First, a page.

There has been an expansion of mining activities in recent years following an emphasis on exploitation of minerals in the area by the prefectural authorities in the early 1980s, when official sources described Payul’s Changtai Gold Mine as one of the prefecture’s “backbone enterprises”, according to “Tibet Outside the TAR,” CD-Rom by Steven D Marshall and Susette Cooke, published in 1997. “[Official sources] also mention that gold prospecting has been increasingly developed at rural town enterprise and village organization levels since 1990, a policy which encourages Chinese immigrant miners as much as local Tibetans.”

“Two weeks after the event, this admission by the Chinese authorities that ‘by accident’ they killed a Tibetan who was ‘attacking’ police is simply not a tenable account of events,” said Mary Beth Markey, President of the International Campaign for Tibet. “Whatever the truth of the situation, it cannot be denied that drafting in police armed with ‘anti-riot shotguns’ and imposing a blackout on information from the area once again underlines the vulnerability of the Tibetan people, and the lack of accountability from the Chinese authorities both to the Tibetan people themselves and to the international community.”

Tibetans have increasingly been prepared to protest against the impact of mining or other industrial activity on their local environment in recent years despite the dangers. On May 15, 2010. police opened fire on Tibetans at a cement factory in the Tibetan area of Amdo (Labrang in Gansu Province) after local villagers, worried about pollution from the factory, started to rebuild a road that had been closed by the expansion of the factory. Fifteen people were taken to hospital with gunshot wounds or injuries from beatings by police, although no one was killed, according to an exile Tibetan source in contact with Tibetans in the area. (Images of troops massed at the protest, Police open fire at Tibetans protesting cement factory pollution).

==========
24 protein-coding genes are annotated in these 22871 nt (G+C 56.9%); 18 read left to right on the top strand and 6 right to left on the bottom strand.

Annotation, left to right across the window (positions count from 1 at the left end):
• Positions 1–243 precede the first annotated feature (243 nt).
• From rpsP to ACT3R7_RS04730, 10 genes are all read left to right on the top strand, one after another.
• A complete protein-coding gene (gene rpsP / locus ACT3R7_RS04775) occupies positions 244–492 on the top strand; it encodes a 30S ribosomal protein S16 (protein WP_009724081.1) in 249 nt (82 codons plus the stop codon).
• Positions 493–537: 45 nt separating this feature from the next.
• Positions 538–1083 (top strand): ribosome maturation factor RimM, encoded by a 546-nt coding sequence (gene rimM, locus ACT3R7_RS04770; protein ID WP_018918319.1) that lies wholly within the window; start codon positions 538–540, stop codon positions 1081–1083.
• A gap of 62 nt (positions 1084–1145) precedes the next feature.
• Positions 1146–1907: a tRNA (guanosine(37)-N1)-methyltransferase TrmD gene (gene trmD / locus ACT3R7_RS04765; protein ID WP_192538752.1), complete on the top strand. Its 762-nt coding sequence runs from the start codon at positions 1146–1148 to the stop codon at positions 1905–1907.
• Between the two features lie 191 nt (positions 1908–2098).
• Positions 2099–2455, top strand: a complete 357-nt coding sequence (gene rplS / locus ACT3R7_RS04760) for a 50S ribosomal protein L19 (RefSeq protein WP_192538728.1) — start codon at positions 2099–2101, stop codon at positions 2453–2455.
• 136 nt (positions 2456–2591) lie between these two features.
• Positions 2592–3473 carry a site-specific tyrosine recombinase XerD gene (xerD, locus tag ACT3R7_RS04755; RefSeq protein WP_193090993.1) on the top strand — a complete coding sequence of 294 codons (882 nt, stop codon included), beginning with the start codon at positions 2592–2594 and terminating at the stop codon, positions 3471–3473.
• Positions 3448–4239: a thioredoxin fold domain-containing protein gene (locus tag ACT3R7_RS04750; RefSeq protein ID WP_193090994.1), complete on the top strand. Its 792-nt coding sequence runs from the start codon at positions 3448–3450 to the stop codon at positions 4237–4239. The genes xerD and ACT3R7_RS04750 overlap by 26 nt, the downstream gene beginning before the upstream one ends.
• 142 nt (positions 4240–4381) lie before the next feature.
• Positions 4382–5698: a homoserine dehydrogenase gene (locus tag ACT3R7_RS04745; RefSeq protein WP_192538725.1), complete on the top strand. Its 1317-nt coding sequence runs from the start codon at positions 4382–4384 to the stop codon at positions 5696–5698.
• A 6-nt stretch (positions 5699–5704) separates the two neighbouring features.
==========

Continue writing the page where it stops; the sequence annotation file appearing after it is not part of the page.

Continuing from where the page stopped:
The incident followed protests by Tibetan villagers in Markham in the Tibetan area of Kham against mining operations earlier this month, according to the Tibetan language service of Radio Free Asia. Thirteen Tibetans were detained and five injured on May 4, 2010, the day a mining company was given the go ahead, despite earlier protests, to resume mining at three major sites in Markham (Chinese: Mangkang) county in Chamdo (Chinese: Changdu) Prefecture, Tibet Autonomous Region (TAR). (Tibetan Review, 13 arrested, five injured as Tibetans protest Chinese mining in Markham).

The Chinese authorities started surveying and mining Tibet in the 1950s. The mining industry expanded considerably during economic reforms of the 1980s and 1990s but generally remained small-scale. As China has faced growing shortages in the domestic supply of raw materials there has been an accelerated exploitation of Tibet’s minerals and as infrastructure has developed mineral commodities have become increasingly accessible. Poor governance and control over mining have in some cases exacerbated its environmental impact as the interests of local people have been subordinated to those of officials and the state. Mining has had a serious environmental impact in many areas, notably land degradation, pollution, and harm to livestock and wildlife bio-diversity.